Sex workers excluded at IWD march London


The “Million women rise” march organised as part of the IWD event in London and supposed to be a day of solidarity between women and women’s group from across Britain ended with one group of women being silenced. The march started in Hyde Park and ended in a rally in Trafalgar Square. Whilst other women spoke about domestic violence, Iraq, Zimbabwe and expressed solidarity with women from everywhere on a range of issues one group were excluded. As poet and activist, Jean Binta Breeze stood on stage and read two of her poems on violence against women.

Across the square two members of the organising committee were informing one woman that she would no longer be allowed to speak.

Terisa Mackay of the Solidarity 1st Coalition to Decriminalise Prostitution based in Ipswich and who is also a member of the TGWU.


Terisa was due to speak about sex workers in Ipswich and how the women women were coming to terms with the murders and conviction of serial killer, Steve Wright, trying to return to their work and lives. Just before she was due to speak Terisa was informed that the organisers had changed their minds and she would no longer be able to speak. This decision was taken on the basis that two of the organising committee members did not approve of her speech and rather than challenge the two women they agreed to their decision.

What was supposed to be “a show of political, social, economic and creative solidarity.” was anything but that as I personally witnessed acts of verbal and physical violence from one group of women against another.

Ushers called in reinforcements to line up in front of the stage to prevent women from the various groups such as the English Collective of Prostitutes, Women Against Rape, All Africa’s Group’s Campaign and the Black Women’s Rape Project and their supporters from accessing the stage to express their disgust with the organisers decision.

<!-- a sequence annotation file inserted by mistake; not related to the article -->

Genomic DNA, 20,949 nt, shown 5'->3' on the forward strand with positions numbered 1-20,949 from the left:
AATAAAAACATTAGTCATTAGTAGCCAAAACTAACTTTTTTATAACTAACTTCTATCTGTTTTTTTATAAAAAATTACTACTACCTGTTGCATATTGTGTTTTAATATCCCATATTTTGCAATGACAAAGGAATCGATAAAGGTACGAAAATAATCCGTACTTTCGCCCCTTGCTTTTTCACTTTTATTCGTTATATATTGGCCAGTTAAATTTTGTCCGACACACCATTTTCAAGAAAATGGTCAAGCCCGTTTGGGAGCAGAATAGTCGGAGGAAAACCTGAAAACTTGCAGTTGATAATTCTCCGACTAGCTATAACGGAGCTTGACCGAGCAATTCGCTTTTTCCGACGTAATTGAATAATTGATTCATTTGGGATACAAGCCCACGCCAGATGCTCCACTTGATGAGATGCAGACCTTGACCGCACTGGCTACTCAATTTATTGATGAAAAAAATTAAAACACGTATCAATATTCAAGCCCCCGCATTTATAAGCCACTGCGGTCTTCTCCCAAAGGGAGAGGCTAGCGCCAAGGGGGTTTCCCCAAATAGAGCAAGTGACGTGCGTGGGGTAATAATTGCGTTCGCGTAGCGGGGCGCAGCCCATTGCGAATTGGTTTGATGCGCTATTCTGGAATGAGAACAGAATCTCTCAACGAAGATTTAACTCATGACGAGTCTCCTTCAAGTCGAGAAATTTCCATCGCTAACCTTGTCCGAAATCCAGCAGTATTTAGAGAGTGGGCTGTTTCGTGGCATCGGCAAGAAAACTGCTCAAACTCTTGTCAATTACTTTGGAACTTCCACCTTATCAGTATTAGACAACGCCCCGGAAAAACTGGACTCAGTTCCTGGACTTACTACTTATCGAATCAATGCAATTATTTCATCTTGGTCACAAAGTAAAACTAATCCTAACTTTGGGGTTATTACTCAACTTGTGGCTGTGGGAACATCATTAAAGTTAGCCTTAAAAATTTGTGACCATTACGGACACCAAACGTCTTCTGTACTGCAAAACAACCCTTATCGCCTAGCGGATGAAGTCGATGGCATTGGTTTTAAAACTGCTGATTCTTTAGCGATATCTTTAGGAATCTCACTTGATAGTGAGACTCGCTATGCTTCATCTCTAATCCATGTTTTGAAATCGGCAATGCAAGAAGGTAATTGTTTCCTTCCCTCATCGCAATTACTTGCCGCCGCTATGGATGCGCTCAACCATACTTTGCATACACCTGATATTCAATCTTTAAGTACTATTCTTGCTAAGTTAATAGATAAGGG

They were further prevented from using their loudspeaker system and one of their members who was filming was attacked by another woman from the crowd. I witnessed all of the above plus women shouting that the sex workers should not be allowed to speak and one of them calling my friend a “black bitch”.

I and my friends and colleagues left, what had started out as a march of solidarity – or so we thought at the beginning- with not just a sense of frustration and disgust but the realisation that the words RESPECT and SOLIDARITY were not in the vocabulary of some of the women attending the march and rally. Whilst they were prepared to listen to Middle Eastern and African women about violence, rape and prostitution, they were not prepared to listen to sex workers in their own cities and country not to speak of the vulgar racism spouting out of their mouths. Clearly for some attending the march, sex workers were not entitled to respect, solidarity or a voice and Black women were bitches!

How safe to stand up in London and shout support for the “other” not on your doorstep yet when you are face to face with the presence of sex workers and women of colour you try to silence them and scream “not in my backyard”!

Criminalisation and marginalisation of Sex Workers

Andrea Spyropoulos 10 minute talk at meeting held by the Safety First Coalition at the Houses of Parliament, London, 17 October 2007 — versus the increased criminalisation of sex-work in the Criminal Justice and Immigration Bill

Flickr set: IWD


The International Prostitutes Collective have published Terisa MacKay’s banned speech.